Nearby Inversnaid: Besides the bunkhouse, hotel, and accompanying restaurants there are no other services (except for bus and ferry connections from the hotel).

 

For a shorter day, stop at the spectacular Doune Bothy.

If you want more information about your many options on Stage Three, our Camping Guide is the perfect resource.

LEARN MORE
 

Stage Four – Inverarnan to Tyndrum

Camping Availability: Strathfillan Wigwams, Pine Trees Caravan Park and Camping, By the Way Hostel and Campsite

There are three good options for camping on Stage 4, each with its own advantages and disadvantages. Strathfillan Wigwams is two miles short of Tyndrum, meaning you won’t have easy proximity to the services in town. Some might appreciate stopping a bit earlier in the day, however, and the surroundings at Strathfillan are downright spectacular. Pine Trees Caravan Park is massive, considerably less scenic, and mostly dominated by motorhomes, but it’s conveniently located in the center of Tyndrum. Finally, By the Way Hostel and Campground is another well-located option, but be advised that they will only accept one or two-person tents and they will not accept any campers if there has been a significant amount of rain, due to the ground being too water-logged.

Tyndrum Camping

Camping options near Tyndrum.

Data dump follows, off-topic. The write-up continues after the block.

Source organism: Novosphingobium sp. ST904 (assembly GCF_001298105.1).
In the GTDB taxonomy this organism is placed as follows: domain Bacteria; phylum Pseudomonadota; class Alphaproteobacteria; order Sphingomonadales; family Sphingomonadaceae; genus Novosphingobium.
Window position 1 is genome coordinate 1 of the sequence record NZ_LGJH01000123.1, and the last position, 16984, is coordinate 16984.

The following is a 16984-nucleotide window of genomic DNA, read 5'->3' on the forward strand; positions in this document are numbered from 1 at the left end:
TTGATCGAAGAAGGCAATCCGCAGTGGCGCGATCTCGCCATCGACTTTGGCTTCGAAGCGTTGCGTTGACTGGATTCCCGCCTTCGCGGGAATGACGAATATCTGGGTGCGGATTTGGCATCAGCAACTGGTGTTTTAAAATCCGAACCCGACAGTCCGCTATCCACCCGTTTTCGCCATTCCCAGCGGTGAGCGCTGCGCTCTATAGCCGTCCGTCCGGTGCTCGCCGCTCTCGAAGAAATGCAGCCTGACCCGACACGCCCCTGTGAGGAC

Services at Strathfillan Wigwams

  • Toilets
  • Potable water
  • Sinks
  • Hot Showers (£1 for eight minutes)
  • Indoor cooking/lounge area
  • Laundry
  • Electronics charging
  • Small shop
  • WiFi (£3 for 24 hours)

Price: £8

Strathfillan Wigwams Website

Services at Pine Trees Caravan Park and Camping

  • Toilets
  • Potable water
  • Hot showers
  • Laundry facilities
  • Shop
  • Electronics charging
  • WiFi

Price: £10 per person (plus £5 for an additional adult)

Pine Trees Caravan Park Website

Services at By The Way Hostel & Campground

  • Toilets
  • Potable water
  • Hot showers
  • Laundry facilities
  • Heated drying room
  • Indoor dishwashing area
  • Kitchen
  • Electronics charging
  • WiFi

Price: £10 per person

By The Way Hostel and Camping Website

Nearby Tyndrum*

  • Supermarket
  • Outdoor retailer
  • Post office
  • ATM
  • Train station